Most general contractors don't want to write the kind of letters that you will find attached to my statement. They know that they are in the middle of a discriminatory system, and they know that it is morally wrong, but they fear litigation, and in today's world, who could really blame them.
Everyone in the construction industry also knows that the set-aside programs do not work. Race and gender are not proxies for economic disadvantage, and with all due respect, there are few government officials either capable of guiding fragile firms, or interested in doing so. Our major competitors are two strong and well run firms that were in business long before the government started mandating quotas. One is Junlo Corporation, a subcontracting firm owned by an Asian-American. The other is Peterson Corporation, a firm owned by a woman. We compete with these firms at the bidding table nearly every week. And we welcome them as competitors. But on an equal footing, and not when they have the advantage of federal and state quotas. Both of these firms are larger than our own, and quite frankly, they need no help. Yet they continue to enjoy the advantage of being awarded work on which they are not the low bidder, simply because they are owned by certain people.
We realize that affirmative action is deeply rooted in American society. I am told and I believe that the vast majority of Americans continue to support affirmative action. They want it to continue. So do I. But I urge you in the strongest possible terms to put affirmative action back on its original course. It was never intended to give special preferences to a favored few. It was never intended to require a general contractor to reject a lower bid from a subcontractor simply because that subcontractor is someone like me.
Affirmative action just "seems so right." And indeed it is. But special preferences are equally wrong. Like all conscientious Americans, we are very much in favor of helping the truly disadvantaged, but reverse discrimination, quotas, and other special preferences based on race or gender, are simply NOT THE WAY.
The government has paid thousands of extra dollars for work that just our firm could have performed. The total could have easily paid for an extra teacher to give disadvantaged children the economic, social and academic headstart that they really need, to become responsible, mainstream American citizens. But instead, those dollars have lined the pockets of a few that did not need help at all.
I encourage you to look at the numbers for the Washington State Department of Transportation. I do not have access to the exact numbers, but I am confident that, if you were informed of the truth, you would find that less than five percent of the certified minority and women business enterprises are doing more than 95% of the quota dollars, and that most of the firms doing the work should have graduated from the program long ago.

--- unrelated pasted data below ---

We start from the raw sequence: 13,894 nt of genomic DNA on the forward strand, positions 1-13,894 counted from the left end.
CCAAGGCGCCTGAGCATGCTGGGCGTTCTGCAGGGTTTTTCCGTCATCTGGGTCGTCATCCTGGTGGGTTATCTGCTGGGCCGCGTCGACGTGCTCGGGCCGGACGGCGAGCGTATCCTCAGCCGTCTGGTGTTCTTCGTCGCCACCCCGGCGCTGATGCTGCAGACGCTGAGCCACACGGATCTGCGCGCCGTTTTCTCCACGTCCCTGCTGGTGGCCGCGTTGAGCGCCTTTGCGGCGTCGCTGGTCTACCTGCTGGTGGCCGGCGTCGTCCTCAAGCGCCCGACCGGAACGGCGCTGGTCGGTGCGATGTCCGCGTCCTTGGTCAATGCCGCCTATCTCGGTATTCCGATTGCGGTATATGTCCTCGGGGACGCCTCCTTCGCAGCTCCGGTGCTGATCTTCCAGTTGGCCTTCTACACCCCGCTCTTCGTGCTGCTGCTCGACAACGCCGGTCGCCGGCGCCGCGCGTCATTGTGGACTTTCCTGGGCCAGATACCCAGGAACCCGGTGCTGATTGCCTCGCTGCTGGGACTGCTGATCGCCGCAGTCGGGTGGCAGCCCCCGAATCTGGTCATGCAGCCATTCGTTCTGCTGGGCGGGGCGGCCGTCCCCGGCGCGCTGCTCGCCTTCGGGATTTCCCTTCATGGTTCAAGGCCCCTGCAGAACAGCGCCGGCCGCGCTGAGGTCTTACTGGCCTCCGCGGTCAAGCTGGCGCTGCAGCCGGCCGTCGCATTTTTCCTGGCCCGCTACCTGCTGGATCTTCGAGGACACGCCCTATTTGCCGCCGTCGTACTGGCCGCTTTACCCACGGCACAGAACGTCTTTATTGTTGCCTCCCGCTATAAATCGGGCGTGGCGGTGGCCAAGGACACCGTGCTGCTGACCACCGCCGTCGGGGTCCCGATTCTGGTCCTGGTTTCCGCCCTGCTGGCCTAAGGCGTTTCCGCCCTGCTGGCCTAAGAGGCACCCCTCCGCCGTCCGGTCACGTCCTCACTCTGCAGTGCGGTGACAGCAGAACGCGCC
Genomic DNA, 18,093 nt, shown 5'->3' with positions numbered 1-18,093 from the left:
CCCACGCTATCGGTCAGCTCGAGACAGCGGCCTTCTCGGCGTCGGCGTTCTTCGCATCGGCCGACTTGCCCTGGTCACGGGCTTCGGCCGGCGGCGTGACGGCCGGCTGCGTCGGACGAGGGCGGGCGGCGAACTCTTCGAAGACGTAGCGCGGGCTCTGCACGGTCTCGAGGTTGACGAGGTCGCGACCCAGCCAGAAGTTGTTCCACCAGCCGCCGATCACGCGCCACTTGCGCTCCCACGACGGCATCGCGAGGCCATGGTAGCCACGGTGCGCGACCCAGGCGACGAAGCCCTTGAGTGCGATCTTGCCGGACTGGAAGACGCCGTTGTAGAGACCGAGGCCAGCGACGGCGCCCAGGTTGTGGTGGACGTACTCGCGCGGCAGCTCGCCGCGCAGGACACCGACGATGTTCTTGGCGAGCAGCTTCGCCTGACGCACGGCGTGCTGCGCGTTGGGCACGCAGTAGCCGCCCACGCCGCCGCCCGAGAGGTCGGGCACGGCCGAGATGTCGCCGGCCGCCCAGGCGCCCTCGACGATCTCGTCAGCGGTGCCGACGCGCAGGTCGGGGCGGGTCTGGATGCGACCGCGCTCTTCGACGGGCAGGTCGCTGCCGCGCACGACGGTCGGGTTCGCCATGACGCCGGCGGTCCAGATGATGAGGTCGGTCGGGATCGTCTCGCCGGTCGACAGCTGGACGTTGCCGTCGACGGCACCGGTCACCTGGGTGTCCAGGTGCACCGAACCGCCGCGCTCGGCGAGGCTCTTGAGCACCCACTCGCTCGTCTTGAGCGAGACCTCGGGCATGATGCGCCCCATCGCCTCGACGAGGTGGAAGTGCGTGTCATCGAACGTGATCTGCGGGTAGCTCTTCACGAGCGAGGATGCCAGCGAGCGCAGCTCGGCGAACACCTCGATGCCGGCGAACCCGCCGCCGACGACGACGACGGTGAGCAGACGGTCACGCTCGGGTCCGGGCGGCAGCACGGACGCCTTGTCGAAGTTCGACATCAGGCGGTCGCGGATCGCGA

They remain in the program for one simple reason: the government has to meet its quotas. The history of special preference procurement in the construction industry is a history of ever higher quotas for minority and women business participation. The better the construction industry has performed, the higher the numbers have gone. If the government were to start graduating firms, the quotas would have to go down. And heaven forbid that the quotas should ever go down.
I am not insinuating that any one in the Washington Department of Transportation or any other agency wants to hurt me or my family. In fact, they are simply doing their jobs, carrying out the wishes of the federal government. The problem is that Congress has yet to recognize and respond to the problem that it has created. Special preference programs are fundamentally unfair and a poor way to direct the investment of tax dollars.
In my part of the country, we still believe that God created us all equal. We also believe that the Constitution of the United States expresses that basic proposition. It follows that the government must treat all Americans like the individuals that they are. It is wrong to do otherwise.
As I said earlier, I support affirmative action and I hope that it does continue. But it must rid itself of preferential treatment for certain citizens, based exclusively on their race or their gender. I would suggest that the government simply require its prime contractors (1) to solicit bids from minority and women business enterprises, and (2) to submit the resulting quotations to the relevant government agency.
The government should continue to require its prime contractors to use certain subcontractors, because of their race or sex. A prime contractor should not be refused the award of a prime contract, or otherwise found nonresponsive, if in fact it used the lowest responsible subcontractor without regard to the race, gender, or ethnic origin of the owner of that firm.
We love our country. We pay our taxes. And we play by the rules. We do believe in helping the truly disadvantaged. We would and do very much support programs that will really help such people. But goals, quotas, bid preferences, and other forms of preferential treatment are simply not the way to advance our nation's interest in civil rights.
There is no single solution to the complex problems that face our country, but we will all be closer to the fair and equal treatment from each other once we get fair and equal treatment from our own government.